Black History Month is a month-long celebration that recognizes the accomplishments and impacts of African Americans throughout history. It also highlights the work of African American leaders today. Since 1926, Black History Month has reigned victoriously throughout the month of February in the United States and each year, there are newcomers making their mark and doing it ‘For the Culture’.
Black History Month 2019 is well under way and teachers across the country have taken note. They are paying homage to African American culture and heritage with decorative doors showcasing powerful images and messages. Below are several of the creative pieces:
The first image is simple yet striking because it touches upon the issue of colorism. It depicts a black woman with diamonds attached to her large curls while wearing a dashiki. The face of the woman is sectioned off into four quadrants that illustrate the different shades of the black race. The creator, Twitter user @killahkat, shared her creation on the site accompanied by the statement, “Any shade of black is beautiful!”
The next piece by elementary art teacher, Chanique Davis, present trademarks of black culture. It displays, again, a black woman but with 3-dimensional dreads, gelled down ‘baby’ hairs and beads, all while wearing a crown. In addition, her facial features are accentuated with plump, full lips, a broad nose and bushy but tamed brows. Davis posted her highly detailed work on Instagram with captions “Tis the season! It’s Black History Month and it’s like a holiday over here at Lake Alfred.”
Similarly, modern-day leaders and activists, like Lady O (Oprah) and Colin Kaepernick, were honored on a door. Glen Mourning at Friendship Public Charter School in Washington DC wanted to remind others that the fight for equality and justice in America is not over, so he used Colin Kaepernick. He portrays Kaepernick famously kneeling with arms crossed in the San Francisco 49ers uniform alongside a full afro and hair-pick comb. In a statement he gave to People Magazine, he said, “The fact is, kneeling done by Kaepernick and others was viewed by many as showing love and positivity in the form of peaceful protesting and exercising our rights… We need to keep the dialogue going!”
Last but not least, charter school teacher, Jovan Bradshaw decided to take the literary route with her BHM appreciation. She found inspiration from another appreciator, Nadine Keen, but manifested her presentation with personal flare. She wrote the following quote, “Dear Students, THEY DIDN’T STEAL SLAVES … They stole scientists, doctors, architects, teachers, entrepreneurs, astronomers, fathers, mothers, sons, daughters, etc. and MADE THEM SLAVES. Sincerely, your ancestors.”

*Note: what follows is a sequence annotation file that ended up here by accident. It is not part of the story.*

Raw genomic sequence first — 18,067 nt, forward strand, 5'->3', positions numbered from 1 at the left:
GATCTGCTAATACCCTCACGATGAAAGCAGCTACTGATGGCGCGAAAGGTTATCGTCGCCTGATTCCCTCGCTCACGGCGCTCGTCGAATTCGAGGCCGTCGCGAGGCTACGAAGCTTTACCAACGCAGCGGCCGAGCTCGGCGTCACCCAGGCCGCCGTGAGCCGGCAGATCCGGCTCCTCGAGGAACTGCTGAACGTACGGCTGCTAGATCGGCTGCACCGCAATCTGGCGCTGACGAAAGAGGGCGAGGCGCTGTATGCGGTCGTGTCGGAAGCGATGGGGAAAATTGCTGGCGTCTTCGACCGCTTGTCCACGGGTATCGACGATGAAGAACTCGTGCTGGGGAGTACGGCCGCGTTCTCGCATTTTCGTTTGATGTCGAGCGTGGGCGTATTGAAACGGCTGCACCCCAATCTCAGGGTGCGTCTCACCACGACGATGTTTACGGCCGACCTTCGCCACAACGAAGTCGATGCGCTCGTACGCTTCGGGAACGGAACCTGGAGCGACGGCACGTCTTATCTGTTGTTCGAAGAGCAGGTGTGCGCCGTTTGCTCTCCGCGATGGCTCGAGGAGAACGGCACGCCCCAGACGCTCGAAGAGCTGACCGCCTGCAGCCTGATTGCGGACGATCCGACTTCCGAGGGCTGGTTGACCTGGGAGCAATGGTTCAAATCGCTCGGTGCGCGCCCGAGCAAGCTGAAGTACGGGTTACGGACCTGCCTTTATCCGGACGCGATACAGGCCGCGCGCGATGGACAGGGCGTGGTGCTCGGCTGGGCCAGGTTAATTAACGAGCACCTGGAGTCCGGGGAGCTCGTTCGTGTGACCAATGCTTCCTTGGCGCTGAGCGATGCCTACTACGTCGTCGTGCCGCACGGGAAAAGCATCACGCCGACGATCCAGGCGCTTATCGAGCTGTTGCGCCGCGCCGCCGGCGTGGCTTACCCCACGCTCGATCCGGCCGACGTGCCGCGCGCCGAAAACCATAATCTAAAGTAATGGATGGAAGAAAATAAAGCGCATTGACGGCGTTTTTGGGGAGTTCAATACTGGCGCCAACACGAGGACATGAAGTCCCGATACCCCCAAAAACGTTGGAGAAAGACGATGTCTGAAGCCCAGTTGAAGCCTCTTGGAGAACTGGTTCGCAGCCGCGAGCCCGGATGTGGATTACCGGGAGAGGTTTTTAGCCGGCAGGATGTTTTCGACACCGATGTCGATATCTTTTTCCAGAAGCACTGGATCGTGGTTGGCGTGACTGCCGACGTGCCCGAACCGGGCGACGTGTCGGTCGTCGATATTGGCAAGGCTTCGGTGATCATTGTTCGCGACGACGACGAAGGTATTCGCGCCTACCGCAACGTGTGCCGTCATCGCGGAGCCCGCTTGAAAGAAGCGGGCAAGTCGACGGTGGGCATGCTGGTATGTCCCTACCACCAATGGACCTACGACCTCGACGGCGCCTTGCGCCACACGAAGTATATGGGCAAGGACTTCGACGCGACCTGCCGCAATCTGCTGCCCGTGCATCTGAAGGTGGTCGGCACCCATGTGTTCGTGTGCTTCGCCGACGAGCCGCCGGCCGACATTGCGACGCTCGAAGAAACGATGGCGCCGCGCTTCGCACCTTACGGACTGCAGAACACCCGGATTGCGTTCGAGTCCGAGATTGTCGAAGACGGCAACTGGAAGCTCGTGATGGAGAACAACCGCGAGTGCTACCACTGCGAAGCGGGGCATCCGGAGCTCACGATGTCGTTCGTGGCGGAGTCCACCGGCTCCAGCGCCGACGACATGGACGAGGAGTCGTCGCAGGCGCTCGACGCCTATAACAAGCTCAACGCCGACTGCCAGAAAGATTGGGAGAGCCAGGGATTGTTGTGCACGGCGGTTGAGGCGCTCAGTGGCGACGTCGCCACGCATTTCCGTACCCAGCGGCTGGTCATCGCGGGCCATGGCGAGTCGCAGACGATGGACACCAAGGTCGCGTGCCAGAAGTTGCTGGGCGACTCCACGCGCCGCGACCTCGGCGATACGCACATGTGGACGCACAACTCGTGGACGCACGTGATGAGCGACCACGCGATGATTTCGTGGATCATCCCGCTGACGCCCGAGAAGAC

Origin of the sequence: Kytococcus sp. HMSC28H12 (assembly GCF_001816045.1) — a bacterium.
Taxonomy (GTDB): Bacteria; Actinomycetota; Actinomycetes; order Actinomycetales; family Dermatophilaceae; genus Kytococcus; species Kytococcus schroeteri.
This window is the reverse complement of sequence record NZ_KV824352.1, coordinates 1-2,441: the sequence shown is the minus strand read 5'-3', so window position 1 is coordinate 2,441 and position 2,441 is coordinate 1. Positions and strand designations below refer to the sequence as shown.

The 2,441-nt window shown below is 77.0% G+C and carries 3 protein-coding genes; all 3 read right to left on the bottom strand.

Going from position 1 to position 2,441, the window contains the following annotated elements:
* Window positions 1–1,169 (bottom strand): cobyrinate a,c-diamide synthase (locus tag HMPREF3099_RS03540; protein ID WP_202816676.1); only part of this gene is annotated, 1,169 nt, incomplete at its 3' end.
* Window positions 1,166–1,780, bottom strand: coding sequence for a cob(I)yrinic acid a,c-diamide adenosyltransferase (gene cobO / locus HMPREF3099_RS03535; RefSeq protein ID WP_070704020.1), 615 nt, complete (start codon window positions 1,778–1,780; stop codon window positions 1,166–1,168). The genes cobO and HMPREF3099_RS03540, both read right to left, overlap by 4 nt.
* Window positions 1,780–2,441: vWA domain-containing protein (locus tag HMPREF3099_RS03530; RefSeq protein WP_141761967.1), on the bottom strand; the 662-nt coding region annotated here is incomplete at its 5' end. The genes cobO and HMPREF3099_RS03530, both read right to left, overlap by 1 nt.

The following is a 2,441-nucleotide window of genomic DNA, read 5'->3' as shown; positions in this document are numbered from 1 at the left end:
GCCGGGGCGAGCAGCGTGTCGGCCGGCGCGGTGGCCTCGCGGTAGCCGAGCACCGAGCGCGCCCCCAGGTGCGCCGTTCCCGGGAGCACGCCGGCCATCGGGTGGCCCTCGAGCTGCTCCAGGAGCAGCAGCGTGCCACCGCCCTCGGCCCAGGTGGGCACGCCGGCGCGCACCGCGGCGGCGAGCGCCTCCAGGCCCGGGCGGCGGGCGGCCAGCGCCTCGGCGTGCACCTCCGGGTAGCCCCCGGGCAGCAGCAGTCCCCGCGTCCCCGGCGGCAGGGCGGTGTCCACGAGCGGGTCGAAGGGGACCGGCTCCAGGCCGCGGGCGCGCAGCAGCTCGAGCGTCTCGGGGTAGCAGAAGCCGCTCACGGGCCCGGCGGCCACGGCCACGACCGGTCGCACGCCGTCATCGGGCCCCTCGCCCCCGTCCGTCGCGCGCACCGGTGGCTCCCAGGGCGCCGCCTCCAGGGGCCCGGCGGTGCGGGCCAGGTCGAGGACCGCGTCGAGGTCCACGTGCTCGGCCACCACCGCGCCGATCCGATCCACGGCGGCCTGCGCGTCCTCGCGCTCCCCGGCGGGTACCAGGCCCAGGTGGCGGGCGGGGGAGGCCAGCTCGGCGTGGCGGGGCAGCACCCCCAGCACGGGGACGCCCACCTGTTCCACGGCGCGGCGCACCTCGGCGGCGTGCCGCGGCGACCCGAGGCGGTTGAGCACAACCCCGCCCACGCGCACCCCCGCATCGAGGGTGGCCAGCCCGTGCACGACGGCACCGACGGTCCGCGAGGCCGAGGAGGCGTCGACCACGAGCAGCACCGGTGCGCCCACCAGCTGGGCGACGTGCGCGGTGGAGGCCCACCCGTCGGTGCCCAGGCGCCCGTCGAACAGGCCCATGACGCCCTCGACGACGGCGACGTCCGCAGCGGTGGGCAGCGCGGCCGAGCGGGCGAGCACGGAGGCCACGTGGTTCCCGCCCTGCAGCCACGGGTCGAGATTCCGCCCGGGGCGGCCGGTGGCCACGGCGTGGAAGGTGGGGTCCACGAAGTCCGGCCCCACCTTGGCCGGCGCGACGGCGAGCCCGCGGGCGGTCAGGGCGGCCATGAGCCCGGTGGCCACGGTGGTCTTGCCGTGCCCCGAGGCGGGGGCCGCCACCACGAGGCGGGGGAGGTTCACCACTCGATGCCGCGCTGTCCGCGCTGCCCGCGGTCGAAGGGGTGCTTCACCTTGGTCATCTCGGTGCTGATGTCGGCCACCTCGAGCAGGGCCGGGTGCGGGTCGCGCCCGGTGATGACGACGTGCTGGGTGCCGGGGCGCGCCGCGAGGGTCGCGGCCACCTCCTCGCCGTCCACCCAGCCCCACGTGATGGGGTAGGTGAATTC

These teachers put in the extra effort to not only capture the attention of their students but also have them realize the importance of this holiday season as they live through it. All of their efforts were not in vain, the doors have both gained national attention and inspired a BHM door competition through media giant Pinterest.
Although the name Elijah McCoy may be unknown to most people, the enormity of his ingenuity and the quality of his inventions have created a level of distinction which bears his name.
Elijah McCoy was born in Colchester, Ontario, Canada on May 2, 1844. His parents were George and Emillia McCoy, former slaves from Kentucky who escaped through the Underground Railroad. George joined the Canadian Army, fighting in the Rebel War and then raised his family as free Canadian citizens on a 160 acre homestead.
At an early age, Elijah showed a mechanical interest, often taking items apart and putting them back together again. Recognizing his keen abilities, George and Emillia saved enough money to send Elijah to Edinburgh, Scotland, where he could study mechanical engineering. After finishing his studies as a “master mechanic and engineer” he returned to the United States which had just seen the end of the Civil War – and the emergence of the “Emancipation Proclamation.”
There are 1 billion search results for the phrase, "How to be positive" on Google.
It makes me wonder: Does it help to be optimistic in times of change and uncertainty? And if so, how do we stay optimistic during tough turbulent times?
Does it help to be optimistic?
I believe the answer is YES.
Here's why: Being optimistic allows us to get up and try again.
Like most of us, I've been on both sides of the fence. Sometimes pessimistic, other times optimistic. And even the middle path of a realist who often struggles with trying to be hopeful in the face of brutal facts.
The Prophetic Pragmatism of Frederick Douglass by Adam Gopnik (thenewyorker.com)
Frederick Douglass, who has been called the greatest American of the nineteenth century, grew up as a slave named Frederick Bailey, and the story of how he named himself in freedom shows how complicated his life, and his world, always was. Frederick’s father, as David W. Blight shows in his extraordinary new biography, “Frederick Douglass: Prophet of Freedom” (Simon & Schuster), was almost certainly white, as Douglass knew early on, and there is something almost cruelly parodic in the grand name the child slave was given: Frederick Augustus Washington Bailey. Escaping to freedom in 1838, at the age of twenty, and needing a new name—in part as a declaration of a reinvented self, in part for the practical necessity of eluding the slave-catchers—he chose to become Frederick Douglass, in honor of a character in a Walter Scott poem. (He added an extra “s” for distinction.)
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